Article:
JANUARY 1, 2021

2020 Reflections | The Audacity to Confront Audacious Injustice

 

This December, I have especially appreciated both the small and big things in my life: the taste of my favorite dessert, the smell of Christmas trees, the never-ending laughter of a single meme, my health, the health of those around me, and timeless memories shared with those I’ve lost to this behemoth we call 2020. 

I am incredibly grateful for the WEPOWER community. I am so grateful for the unwavering commitment our community shares to collectively uproot the seeds of injustice that shade the light on our path forward. During a year that has presented so many challenges, all of the support and partnership affirm that we must stay the course together. All of our children, families, and communities deserve a future radically different than the brutal present we are now enduring.

As I sit in all this gratitude, intentional reflection feels more important than ever. I am reflecting on who we are today, who we aspire to become, and trying to make sense of the moments we must create between the two. As a friend committed to creating a St. Louis that our children deserve, I thought I would share a few of my reflections with you.

Audacious Injustice Requires Audacious Commitment

 

If I had to choose one word to describe 2020 it would be audacious. It has been a year of absolute audacious injustice.

 

While 2020 has been an undeniably triumphant year for the enemy of our collective well-being – generational, systemic racism – there is a path forward. I believe the only way to eradicate audacious injustice is through our collective audacity to sustain radically different behaviors and beliefs together. Our audacity must be mightier than that of the generational, systemic racism that continues to strangle our future of the air we need to breathe, live, and thrive. 

 

How does collective audacity look, sound, and feel?

 

Dreams. The audacious are unafraid to dream and declare the necessity of a profoundly different world from the one of our past and present. 

 

“Without the radical imagination, we are left only with the residual dreams of the powerful and, for the vast majority, they are experienced not as dreams but as nightmares of insecurity, precarity, violence, and hopelessness. Without the radical imagination, we are lost.” Alex Khasnabish and Max Haiven, Why social movements need the radical imagination

 

Data. The data matters. Our collective audacity to adopt different behaviors includes understanding how data has been used to exploit and harm, then reclaiming its power, to tell the truth of racial injustice. We must have the audacity to fanatically use the data as a tool towards our dreams. As Data 4 Black Lives puts it, “Data as protest. Data as accountability. Data as (a catalyst for) collective action.” 

 

Dialogue. No, not a tweet, hashtag, or post. (Well, maybe afterward.) Real dialogue. The kind where we look into each other’s (virtual) eyes, open our hearts, and speak of our uncomfortable truths and pain. Where we truly listen and keep a box of tissue close. The kind of conversations that lead to a dream that reflects our collective needs and hopes, but especially centering those most historically harmed by the audacious injustice of our leaders, institutions, and systems. The kind of dialogue that allows us to celebrate the resilience of our ancestors and begin to heal from the morbid data that tells of our past. The kind of dialogue that co-creates audacious ideas and the relationships that will make the ideas possible.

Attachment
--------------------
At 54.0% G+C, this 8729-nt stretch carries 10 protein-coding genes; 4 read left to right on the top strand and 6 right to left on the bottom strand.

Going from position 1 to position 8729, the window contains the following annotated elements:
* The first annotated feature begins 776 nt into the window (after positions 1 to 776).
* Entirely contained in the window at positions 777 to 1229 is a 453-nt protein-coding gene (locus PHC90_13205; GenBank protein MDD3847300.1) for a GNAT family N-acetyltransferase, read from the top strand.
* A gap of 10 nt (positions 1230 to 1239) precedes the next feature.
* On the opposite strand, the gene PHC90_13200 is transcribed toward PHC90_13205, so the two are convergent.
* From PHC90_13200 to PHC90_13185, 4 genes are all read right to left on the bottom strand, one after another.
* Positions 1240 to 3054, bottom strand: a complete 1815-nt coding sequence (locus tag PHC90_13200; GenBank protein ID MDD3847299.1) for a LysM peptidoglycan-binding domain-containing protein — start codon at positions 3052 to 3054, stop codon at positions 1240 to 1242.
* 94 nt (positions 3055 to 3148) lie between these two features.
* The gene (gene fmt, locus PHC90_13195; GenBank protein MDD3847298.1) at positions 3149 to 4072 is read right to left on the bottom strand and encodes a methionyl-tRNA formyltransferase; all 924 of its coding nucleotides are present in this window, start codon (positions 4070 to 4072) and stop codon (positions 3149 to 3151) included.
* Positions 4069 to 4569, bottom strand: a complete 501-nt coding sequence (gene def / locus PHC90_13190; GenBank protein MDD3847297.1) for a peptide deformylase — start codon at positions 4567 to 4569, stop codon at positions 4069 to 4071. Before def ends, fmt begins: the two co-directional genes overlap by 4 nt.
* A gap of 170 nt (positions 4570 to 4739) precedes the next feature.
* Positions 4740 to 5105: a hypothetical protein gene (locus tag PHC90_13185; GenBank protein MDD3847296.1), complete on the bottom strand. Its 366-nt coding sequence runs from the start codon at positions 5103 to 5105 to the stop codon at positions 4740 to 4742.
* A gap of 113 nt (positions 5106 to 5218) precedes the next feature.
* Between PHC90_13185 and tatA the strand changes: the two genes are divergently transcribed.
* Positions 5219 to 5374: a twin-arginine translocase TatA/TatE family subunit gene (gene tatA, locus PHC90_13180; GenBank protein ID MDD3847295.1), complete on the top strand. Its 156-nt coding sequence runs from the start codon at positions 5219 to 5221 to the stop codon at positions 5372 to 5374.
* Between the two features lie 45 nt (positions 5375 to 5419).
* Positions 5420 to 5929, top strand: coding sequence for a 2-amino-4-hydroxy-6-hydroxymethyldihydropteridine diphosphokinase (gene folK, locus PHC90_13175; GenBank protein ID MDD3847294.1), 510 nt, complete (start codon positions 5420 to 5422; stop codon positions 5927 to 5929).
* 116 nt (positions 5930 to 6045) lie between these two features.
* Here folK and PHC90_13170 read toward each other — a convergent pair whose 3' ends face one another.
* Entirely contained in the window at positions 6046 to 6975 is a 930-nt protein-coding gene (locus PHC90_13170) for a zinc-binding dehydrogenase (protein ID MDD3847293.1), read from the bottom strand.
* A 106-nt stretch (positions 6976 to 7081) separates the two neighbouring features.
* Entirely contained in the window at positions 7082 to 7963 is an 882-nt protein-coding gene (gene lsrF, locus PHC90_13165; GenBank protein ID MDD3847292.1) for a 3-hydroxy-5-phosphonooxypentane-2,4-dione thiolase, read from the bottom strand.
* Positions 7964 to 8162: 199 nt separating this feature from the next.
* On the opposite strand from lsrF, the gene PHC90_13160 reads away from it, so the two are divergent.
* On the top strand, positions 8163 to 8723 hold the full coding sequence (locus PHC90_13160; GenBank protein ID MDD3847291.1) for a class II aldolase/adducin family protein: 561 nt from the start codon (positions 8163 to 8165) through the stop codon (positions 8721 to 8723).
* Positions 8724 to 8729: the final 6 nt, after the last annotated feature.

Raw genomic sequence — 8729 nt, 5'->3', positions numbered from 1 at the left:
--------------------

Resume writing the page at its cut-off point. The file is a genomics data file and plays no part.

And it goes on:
“Leaders who do not act dialogically, but insist on imposing their decisions, do not organize the people--they manipulate them. They do not liberate, nor are they liberated: they oppress.” ― Paulo Freire, Pedagogy of the Oppressed

 

Demands. Yes, we must demand, together. Demand is a noun and a verb. The ideas we co-create must become demands that close the gap between the data and our dreams. The ideas that we declare as our demands are only demands if backed by persistent, audacious action and pressure and partnership. Our audacity to realize our dreams requires our collective courage to demand what we know our children and communities deserve. 

 

Power concedes nothing without a demand. It never did and it never will. Find out just what any people will quietly submit to and you have found out the exact measure of injustice and wrong which will be imposed upon them…” ― Frederick Douglass

 

Looking Back, Looking Ahead

 

As we end 2020, once again, I would like to thank every WEPOWER changemaker, entrepreneur, partner, funder, advocate, and champion for being part of the journey to win tangible changes that will impact the lives of everyday people. It was your belief and partnership that allowed us to: 

  • welcome 150+ new Black and Latinx changemakers to the WEPOWER community who are leading education and economic systems change;
  • win millions of dollars in funding for early childhood education;
  • support our first cohort of Black and Latinx entrepreneurs achieve significant growth in their monthly revenue and raise several hundreds of thousands in follow on capital; and
  • create a COVID-19 resource hub that engaged thousands of St. Louisans seeking support. 

 

As we transition into 2021, I consider it a privilege to continue our partnership. Together, I am so thrilled that our audacity to dream, use of data as protest, and willingness to engage in unflinching dialogue, will lay the groundwork for us to demand that bold ideas become policies and practices that nurture our lives and the future that awaits our children. 

 

Until then, check out the “One Good Thing” blurbs from members of the WEPOWER team. We chose to end the year by reflecting on what we have come to appreciate more than ever.

 

Happy New Year!

-Charli Cooksey, CEO & Founder of WEPOWER